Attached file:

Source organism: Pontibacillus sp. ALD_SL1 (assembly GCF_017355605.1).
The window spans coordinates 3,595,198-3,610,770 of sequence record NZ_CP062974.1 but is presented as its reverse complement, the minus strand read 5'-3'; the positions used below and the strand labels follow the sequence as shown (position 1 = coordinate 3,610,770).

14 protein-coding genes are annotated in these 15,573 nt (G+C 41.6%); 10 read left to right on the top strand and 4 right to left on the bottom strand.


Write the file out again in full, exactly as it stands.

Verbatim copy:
Source organism: Pontibacillus sp. ALD_SL1 (assembly GCF_017355605.1).
The window spans coordinates 3,595,198-3,610,770 of sequence record NZ_CP062974.1 but is presented as its reverse complement, the minus strand read 5'-3'; the positions used below and the strand labels follow the sequence as shown (position 1 = coordinate 3,610,770).

14 protein-coding genes are annotated in these 15,573 nt (G+C 41.6%); 10 read left to right on the top strand and 4 right to left on the bottom strand.